Making Love: Leonard Cohen and the Sufis

Making Love: Leonard Cohen and the Sufis May 20, 2016

Image by Rama
Image by Rama

My journey to Islam started with Leonard Cohen. In his album, Recent Songs, Cohen writes of being influenced by Attar and Rumi[i]. The lyrics were so beautiful and evocative, I had to find out whom these intriguing names belonged to.

Recently, as a Sufi colleague and I were reflecting on Cohen’s music, it was suggested to me that part of its appeal lies in how he combines the erotic with the mystical, the dark with the light, particularly so in a song like “Hallelujah”.

Here’s an example:

Your faith was strong but you needed proof.
You saw her bathing on the roof;
her beauty and the moonlight overthrew you.
She tied you to a kitchen chair,
she broke your throne, and she cut your hair,
and from your lips she drew the Hallelujah.[ii]

Here we have a flesh and blood woman from the Bible, Bathsheba, who transforms into something more numinous. It is often this way with the women in Cohen’s songs. But aren’t we all greater than ourselves, giving each other glimpses of a Truly Existent One?  Rumi says of womankind:

She is not that kind of beloved most imagine;
she is a ray of God.
She is not just a created,
she is creative.[iii]

The Prophet Muhammad (peace and blessings upon him) said, “Three things have been made beloved to me in this world: women, fragrance, and prayer, which is the delight of my eyes”. He also said, “Marriage is half the faith”[iv], and it has even been suggested that Muhammad’s journey through the seven heavens (the Miraj), occurred whilst making love to his beloved wife, Khadijah.

Commenting on Muhammad, another great Sufi, Ibn Arabi, writes:

…the Apostle loved women by reason of perfect contemplation of the Reality in them. Contemplation of the Reality without formal support is not possible, since God, in His Essence, is far beyond all need of the Cosmos. Since, therefore, some form of support is necessary, the best and most perfect kind is the contemplation of God in women.[v]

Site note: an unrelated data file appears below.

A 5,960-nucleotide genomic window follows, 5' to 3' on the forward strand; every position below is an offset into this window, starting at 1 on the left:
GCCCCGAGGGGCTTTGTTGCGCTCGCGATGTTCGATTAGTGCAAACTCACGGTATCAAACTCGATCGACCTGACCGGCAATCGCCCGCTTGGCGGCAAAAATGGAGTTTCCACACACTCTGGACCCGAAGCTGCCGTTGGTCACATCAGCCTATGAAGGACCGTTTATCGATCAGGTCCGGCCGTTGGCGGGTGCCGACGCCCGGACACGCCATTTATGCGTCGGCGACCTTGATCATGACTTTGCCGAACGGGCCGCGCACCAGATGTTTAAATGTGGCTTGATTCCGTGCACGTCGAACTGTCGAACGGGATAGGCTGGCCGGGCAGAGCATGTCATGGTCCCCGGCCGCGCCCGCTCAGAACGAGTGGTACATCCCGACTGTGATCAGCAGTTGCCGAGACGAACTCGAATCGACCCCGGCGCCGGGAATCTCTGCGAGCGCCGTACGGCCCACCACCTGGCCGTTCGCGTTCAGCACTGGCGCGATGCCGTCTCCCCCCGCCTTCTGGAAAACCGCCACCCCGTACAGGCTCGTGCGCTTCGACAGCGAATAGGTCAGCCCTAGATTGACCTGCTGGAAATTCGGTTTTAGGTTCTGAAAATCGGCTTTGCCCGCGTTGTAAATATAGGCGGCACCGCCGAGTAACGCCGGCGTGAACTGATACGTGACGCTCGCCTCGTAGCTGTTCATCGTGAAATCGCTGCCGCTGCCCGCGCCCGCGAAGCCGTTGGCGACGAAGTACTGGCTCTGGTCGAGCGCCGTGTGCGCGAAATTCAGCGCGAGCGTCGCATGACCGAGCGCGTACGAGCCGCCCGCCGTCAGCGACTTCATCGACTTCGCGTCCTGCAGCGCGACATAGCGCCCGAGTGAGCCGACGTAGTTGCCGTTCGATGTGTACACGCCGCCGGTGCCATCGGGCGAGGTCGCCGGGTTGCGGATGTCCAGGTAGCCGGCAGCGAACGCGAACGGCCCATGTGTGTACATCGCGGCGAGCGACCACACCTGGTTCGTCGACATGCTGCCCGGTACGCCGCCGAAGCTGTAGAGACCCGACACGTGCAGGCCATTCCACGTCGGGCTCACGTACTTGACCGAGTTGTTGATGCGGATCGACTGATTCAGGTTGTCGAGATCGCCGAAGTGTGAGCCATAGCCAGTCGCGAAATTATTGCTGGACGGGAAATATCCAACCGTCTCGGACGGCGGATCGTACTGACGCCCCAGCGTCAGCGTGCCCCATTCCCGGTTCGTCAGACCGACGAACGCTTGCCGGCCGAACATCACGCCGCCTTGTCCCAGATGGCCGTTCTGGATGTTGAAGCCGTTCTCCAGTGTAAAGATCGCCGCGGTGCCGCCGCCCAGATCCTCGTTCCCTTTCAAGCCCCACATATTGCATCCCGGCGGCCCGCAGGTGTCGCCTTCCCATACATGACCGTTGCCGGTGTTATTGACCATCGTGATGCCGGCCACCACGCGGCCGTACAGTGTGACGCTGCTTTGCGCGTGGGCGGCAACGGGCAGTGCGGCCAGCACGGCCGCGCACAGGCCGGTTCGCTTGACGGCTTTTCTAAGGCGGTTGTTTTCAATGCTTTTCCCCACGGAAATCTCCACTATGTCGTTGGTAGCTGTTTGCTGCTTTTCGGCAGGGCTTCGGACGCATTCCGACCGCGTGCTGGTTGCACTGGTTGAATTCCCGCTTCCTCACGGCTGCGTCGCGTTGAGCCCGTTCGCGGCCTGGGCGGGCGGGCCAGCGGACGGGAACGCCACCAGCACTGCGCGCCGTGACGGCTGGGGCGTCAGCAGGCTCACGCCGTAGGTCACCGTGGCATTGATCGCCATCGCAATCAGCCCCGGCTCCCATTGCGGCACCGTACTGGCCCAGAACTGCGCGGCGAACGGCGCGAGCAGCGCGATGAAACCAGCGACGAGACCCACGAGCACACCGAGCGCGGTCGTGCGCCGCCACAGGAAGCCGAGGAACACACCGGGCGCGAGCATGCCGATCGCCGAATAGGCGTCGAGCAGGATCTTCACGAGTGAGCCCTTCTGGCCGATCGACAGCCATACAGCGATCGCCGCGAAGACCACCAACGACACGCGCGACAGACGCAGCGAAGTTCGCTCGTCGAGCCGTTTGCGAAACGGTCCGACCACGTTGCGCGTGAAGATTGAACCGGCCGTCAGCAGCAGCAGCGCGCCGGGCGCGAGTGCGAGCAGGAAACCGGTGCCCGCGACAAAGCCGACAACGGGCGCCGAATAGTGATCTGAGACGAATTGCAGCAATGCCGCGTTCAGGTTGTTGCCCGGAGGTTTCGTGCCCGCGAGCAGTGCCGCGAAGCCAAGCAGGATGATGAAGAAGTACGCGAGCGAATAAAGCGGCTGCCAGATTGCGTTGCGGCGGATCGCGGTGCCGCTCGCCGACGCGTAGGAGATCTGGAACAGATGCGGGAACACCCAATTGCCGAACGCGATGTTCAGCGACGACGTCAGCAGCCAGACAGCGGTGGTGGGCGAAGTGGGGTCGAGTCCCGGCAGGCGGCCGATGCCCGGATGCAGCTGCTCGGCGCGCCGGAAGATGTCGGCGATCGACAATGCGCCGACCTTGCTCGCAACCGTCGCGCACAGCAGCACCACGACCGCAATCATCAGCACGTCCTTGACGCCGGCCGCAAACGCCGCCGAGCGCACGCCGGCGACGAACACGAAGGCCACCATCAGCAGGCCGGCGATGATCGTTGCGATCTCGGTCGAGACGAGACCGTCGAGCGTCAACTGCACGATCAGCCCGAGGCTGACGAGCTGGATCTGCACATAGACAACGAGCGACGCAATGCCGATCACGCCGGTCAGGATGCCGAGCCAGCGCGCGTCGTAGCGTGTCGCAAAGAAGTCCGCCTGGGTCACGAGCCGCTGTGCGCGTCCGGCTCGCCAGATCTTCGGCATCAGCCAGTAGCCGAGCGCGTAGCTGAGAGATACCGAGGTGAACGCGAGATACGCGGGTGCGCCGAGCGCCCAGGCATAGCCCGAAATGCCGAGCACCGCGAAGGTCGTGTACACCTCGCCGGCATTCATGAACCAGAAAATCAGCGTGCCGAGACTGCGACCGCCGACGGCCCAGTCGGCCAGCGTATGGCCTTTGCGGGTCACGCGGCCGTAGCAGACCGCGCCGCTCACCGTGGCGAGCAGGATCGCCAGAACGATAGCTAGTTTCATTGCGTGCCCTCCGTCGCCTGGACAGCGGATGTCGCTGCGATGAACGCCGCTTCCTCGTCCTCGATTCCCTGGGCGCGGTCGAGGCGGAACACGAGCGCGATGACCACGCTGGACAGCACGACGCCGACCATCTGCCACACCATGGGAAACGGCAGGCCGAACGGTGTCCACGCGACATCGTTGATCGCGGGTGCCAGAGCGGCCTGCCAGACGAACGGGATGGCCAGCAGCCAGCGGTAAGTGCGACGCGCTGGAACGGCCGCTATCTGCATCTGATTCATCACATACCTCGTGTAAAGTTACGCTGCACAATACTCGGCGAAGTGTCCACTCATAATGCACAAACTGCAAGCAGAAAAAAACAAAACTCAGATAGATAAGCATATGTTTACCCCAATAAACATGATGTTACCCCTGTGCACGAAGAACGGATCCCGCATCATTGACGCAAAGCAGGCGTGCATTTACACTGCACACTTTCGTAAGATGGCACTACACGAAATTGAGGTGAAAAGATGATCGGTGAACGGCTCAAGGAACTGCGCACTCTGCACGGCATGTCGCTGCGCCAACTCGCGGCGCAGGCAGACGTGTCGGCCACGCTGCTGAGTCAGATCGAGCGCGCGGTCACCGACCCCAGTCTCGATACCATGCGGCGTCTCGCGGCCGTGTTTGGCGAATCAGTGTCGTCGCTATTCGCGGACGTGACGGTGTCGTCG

These are perspectives from heterosexual men, but we might infer that men can also be a locus of divine manifestation. All three of these men recognised women as spiritual seekers: the subject could be woman; man the object.

Cohen once said of marriage:

I think marriage is the hottest furnace of the spirit today. Much more difficult than solitude, much more challenging for people who want to work on themselves. It’s a situation in which there are no alibis, excruciating most of the time…  but it’s only in this situation that any kind of work can be done.[vi]

Cohen’s spirituality requires we get down into physicality, that we “search the darkness” as Rumi puts it. Like Cohen, the Sufis never present us with an abstracted love divorced from material existence, as these intriguing lines from Yunus Emre attest:

Torah, Psalms, Gospel, Quran –
what these books have to say,
we found in the body.[vii]

We are offered a vision of a love which unites heaven and earth, and all opposites; a vision which has its roots in the Quran:

Consider the night as it conceals
and the brilliance of the day;
consider the creation of male and female;
truly your aims are diverse.
So the one who gives and stands in awe of God
and sincerely affirms that which is best,
We will indeed ease for him/her the path to bliss.
But the one who greedily withholds what is given,
considering himself/herself self-sufficient,
and betrays the good,
We will indeed ease for him/her the path to misfortune…[viii]